A helium dewar holding 250 liters of helium at -269 degrees Celsius (4.2 Kelvin (4.2 degrees above absolute zero or -452.2 degrees Fahrenheit) is shown at a Quantum Physics laboratory at the ... more 
A helium dewar holding 250 liters of helium at -269 degrees Celsius (4.2 Kelvin (4.2 degrees above absolute zero or -452.2 degrees Fahrenheit) is shown at a Quantum Physics laboratory at the University of Chicago in Chicago, Illinois, in this handout photo provided by the University of Chicago and taken on September 18, 2013. Helium, known for making the voice squeaky after it is inhaled from party balloons, but it is also a vital element in industries from aerospace and defence, to smart phones and flat-screen TVs, medical equipment and deep-sea diving tanks. The U.S. Federal Helium Reserve has been providing around a third of global crude helium and 40 percent of U.S. supply. But this will be turned off after October 7 unless Congress acts to extend its life. Picture taken September 18, 2013. To match Analysis HELIUM-SHORTAGE/ REUTERS/Courtesy Dr. Woowon Kang/University of Chicago/Handout via Reuters (UNITED STATES - Tags: EDUCATION ENERGY) ATTENTION EDITORS - THIS IMAGE WAS PROVIDED BY A THIRD PARTY. FOR EDITORIAL USE ONLY. NOT FOR SALE FOR MARKETING OR ADVERTISING CAMPAIGNS. NO SALES. NO ARCHIVES. THIS PICTURE IS DISTRIBUTED EXACTLY AS RECEIVED BY REUTERS, AS A SERVICE TO CLIENTS less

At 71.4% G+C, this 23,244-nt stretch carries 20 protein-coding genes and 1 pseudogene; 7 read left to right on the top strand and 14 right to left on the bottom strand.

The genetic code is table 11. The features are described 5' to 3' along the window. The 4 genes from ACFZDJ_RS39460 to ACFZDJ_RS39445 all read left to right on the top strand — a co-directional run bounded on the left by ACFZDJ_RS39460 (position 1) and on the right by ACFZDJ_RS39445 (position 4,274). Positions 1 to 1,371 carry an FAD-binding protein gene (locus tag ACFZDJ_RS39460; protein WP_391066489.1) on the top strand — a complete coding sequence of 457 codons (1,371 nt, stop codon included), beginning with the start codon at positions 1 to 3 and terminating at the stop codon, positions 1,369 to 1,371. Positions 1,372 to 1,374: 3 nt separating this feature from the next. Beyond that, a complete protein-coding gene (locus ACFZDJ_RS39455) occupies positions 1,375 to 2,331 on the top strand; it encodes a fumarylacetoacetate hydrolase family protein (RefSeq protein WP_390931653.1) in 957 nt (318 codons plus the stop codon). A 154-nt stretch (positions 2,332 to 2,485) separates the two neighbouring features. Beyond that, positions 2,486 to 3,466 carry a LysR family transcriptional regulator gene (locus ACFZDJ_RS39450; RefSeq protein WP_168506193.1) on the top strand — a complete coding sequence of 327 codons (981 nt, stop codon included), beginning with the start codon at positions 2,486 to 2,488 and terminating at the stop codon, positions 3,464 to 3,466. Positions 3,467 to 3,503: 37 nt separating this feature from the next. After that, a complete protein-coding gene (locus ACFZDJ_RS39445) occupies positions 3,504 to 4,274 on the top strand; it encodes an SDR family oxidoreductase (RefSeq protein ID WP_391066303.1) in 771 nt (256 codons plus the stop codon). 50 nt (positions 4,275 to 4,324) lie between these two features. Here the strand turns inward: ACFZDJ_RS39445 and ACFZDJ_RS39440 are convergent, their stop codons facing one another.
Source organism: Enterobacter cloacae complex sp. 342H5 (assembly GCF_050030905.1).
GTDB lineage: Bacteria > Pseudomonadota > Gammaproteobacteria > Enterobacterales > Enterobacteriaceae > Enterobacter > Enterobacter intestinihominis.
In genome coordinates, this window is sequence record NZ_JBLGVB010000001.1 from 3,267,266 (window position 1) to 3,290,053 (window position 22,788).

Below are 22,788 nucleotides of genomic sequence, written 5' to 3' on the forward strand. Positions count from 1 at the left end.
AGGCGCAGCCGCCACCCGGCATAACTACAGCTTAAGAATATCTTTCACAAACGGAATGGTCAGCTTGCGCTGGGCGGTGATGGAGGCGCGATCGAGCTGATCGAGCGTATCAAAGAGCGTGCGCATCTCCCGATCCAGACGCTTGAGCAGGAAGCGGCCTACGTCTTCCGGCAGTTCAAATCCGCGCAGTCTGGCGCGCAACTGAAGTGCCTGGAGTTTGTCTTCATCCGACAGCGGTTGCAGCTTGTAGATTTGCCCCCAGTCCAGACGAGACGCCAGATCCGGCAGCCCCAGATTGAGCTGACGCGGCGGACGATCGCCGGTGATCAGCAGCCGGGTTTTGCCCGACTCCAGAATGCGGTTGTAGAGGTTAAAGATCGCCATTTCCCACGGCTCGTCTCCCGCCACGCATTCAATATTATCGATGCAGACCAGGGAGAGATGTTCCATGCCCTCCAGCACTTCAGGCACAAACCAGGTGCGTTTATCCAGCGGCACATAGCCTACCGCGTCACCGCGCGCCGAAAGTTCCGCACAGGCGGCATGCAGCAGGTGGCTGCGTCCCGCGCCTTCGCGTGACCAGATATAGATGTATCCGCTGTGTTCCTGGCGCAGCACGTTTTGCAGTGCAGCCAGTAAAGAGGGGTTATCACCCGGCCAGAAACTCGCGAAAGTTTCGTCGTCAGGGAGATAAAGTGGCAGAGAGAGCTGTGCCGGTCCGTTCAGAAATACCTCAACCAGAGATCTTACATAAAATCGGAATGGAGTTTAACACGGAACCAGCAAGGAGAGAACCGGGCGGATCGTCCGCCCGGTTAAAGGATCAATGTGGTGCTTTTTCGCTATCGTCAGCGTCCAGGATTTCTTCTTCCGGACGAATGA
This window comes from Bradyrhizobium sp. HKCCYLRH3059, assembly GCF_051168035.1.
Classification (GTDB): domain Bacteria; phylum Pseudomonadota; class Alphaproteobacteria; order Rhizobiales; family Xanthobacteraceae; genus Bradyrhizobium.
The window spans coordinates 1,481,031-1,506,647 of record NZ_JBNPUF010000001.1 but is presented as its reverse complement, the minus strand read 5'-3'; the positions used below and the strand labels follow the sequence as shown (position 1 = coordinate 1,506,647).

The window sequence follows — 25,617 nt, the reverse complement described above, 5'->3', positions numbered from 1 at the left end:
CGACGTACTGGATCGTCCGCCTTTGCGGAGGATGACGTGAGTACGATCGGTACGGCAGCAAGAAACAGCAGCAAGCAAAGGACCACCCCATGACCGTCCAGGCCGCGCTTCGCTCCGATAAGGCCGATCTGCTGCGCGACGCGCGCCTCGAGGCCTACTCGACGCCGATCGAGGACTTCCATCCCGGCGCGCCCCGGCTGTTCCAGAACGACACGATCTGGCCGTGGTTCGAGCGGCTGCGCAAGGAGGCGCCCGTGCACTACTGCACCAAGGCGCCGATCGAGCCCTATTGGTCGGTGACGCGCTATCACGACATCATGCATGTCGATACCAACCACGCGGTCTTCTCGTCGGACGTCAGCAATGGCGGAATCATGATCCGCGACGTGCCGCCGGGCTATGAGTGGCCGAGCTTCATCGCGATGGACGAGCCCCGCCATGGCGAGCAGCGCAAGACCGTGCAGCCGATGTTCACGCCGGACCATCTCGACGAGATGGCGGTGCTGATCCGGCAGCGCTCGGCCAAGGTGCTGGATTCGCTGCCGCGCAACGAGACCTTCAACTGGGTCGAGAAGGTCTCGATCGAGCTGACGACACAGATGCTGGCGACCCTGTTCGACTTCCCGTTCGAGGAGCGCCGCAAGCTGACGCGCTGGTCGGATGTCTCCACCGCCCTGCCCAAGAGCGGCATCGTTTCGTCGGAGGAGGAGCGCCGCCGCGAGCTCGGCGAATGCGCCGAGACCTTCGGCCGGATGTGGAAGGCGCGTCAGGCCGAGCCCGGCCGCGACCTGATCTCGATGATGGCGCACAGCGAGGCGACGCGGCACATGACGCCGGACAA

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Reuters | Photo By HANDOUT / REUTERS
Thu, Sep 19, 2013 5:50 AM EDT